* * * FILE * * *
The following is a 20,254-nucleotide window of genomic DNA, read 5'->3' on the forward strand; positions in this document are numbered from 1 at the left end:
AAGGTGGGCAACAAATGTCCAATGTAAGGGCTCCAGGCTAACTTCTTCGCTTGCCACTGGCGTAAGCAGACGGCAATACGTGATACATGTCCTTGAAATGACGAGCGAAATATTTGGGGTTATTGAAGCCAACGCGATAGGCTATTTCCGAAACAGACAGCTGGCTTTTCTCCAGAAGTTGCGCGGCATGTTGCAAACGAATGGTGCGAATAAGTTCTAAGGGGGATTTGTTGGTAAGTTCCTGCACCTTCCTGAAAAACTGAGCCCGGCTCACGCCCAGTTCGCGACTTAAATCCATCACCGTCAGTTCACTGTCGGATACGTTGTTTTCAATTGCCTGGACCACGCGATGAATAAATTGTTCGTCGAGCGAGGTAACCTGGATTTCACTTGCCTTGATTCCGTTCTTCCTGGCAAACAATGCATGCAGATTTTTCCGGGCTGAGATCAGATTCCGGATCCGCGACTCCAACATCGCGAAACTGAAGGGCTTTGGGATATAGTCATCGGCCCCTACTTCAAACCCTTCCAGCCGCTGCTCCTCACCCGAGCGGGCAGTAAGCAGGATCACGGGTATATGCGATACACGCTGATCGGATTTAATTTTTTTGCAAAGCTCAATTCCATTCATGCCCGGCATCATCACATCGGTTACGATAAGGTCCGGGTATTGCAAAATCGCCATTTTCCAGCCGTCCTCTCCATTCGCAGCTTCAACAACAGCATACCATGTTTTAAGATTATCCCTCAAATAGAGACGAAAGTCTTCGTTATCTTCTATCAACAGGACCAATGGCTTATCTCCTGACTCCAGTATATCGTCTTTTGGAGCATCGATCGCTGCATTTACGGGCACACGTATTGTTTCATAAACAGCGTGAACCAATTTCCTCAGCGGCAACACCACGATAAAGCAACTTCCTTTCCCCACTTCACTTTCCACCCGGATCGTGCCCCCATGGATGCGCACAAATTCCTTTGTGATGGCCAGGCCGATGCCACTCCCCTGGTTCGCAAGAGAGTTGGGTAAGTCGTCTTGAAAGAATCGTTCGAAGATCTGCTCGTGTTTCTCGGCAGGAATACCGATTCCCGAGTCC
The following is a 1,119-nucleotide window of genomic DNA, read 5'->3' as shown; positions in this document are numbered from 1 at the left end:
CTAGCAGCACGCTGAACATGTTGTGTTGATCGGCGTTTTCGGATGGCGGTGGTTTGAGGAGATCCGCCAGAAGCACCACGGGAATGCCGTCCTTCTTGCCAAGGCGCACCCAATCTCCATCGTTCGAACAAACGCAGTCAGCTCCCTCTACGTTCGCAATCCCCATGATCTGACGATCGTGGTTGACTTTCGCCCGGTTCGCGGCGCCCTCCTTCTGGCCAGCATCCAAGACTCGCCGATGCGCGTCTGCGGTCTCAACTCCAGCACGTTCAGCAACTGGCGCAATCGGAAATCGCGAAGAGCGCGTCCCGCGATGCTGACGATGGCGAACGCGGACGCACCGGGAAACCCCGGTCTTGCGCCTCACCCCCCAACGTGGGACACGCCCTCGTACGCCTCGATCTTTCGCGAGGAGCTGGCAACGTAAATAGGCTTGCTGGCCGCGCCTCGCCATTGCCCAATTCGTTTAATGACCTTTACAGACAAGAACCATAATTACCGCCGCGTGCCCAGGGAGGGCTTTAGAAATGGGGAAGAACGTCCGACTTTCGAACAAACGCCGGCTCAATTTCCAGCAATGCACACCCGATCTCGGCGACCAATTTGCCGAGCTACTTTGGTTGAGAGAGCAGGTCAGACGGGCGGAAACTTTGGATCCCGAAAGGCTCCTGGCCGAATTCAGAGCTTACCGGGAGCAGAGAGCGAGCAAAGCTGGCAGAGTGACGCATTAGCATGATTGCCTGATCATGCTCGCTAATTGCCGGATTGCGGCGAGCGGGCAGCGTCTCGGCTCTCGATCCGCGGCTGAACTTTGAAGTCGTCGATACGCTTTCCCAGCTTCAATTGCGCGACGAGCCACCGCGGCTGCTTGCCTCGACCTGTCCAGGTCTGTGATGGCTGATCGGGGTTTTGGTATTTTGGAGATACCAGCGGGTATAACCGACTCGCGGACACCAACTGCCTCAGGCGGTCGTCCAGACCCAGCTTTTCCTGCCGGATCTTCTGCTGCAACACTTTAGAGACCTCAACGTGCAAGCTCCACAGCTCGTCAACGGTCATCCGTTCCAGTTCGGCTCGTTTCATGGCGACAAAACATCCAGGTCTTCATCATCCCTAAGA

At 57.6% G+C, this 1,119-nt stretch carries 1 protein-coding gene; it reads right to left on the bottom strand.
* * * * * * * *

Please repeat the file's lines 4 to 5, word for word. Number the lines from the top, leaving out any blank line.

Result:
CTAGCAGCACGCTGAACATGTTGTGTTGATCGGCGTTTTCGGATGGCGGTGGTTTGAGGAGATCCGCCAGAAGCACCACGGGAATGCCGTCCTTCTTGCCAAGGCGCACCCAATCTCCATCGTTCGAACAAACGCAGTCAGCTCCCTCTACGTTCGCAATCCCCATGATCTGACGATCGTGGTTGACTTTCGCCCGGTTCGCGGCGCCCTCCTTCTGGCCAGCATCCAAGACTCGCCGATGCGCGTCTGCGGTCTCAACTCCAGCACGTTCAGCAACTGGCGCAATCGGAAATCGCGAAGAGCGCGTCCCGCGATGCTGACGATGGCGAACGCGGACGCACCGGGAAACCCCGGTCTTGCGCCTCACCCCCCAACGTGGGACACGCCCTCGTACGCCTCGATCTTTCGCGAGGAGCTGGCAACGTAAATAGGCTTGCTGGCCGCGCCTCGCCATTGCCCAATTCGTTTAATGACCTTTACAGACAAGAACCATAATTACCGCCGCGTGCCCAGGGAGGGCTTTAGAAATGGGGAAGAACGTCCGACTTTCGAACAAACGCCGGCTCAATTTCCAGCAATGCACACCCGATCTCGGCGACCAATTTGCCGAGCTACTTTGGTTGAGAGAGCAGGTCAGACGGGCGGAAACTTTGGATCCCGAAAGGCTCCTGGCCGAATTCAGAGCTTACCGGGAGCAGAGAGCGAGCAAAGCTGGCAGAGTGACGCATTAGCATGATTGCCTGATCATGCTCGCTAATTGCCGGATTGCGGCGAGCGGGCAGCGTCTCGGCTCTCGATCCGCGGCTGAACTTTGAAGTCGTCGATACGCTTTCCCAGCTTCAATTGCGCGACGAGCCACCGCGGCTGCTTGCCTCGACCTGTCCAGGTCTGTGATGGCTGATCGGGGTTTTGGTATTTTGGAGATACCAGCGGGTATAACCGACTCGCGGACACCAACTGCCTCAGGCGGTCGTCCAGACCCAGCTTTTCCTGCCGGATCTTCTGCTGCAACACTTTAGAGACCTCAACGTGCAAGCTCCACAGCTCGTCAACGGTCATCCGTTCCAGTTCGGCTCGTTTCATGGCGACAAAACATCCAGGTCTTCATCATCCCTAAGA

At 57.6% G+C, this 1,119-nt stretch carries 1 protein-coding gene; it reads right to left on the bottom strand.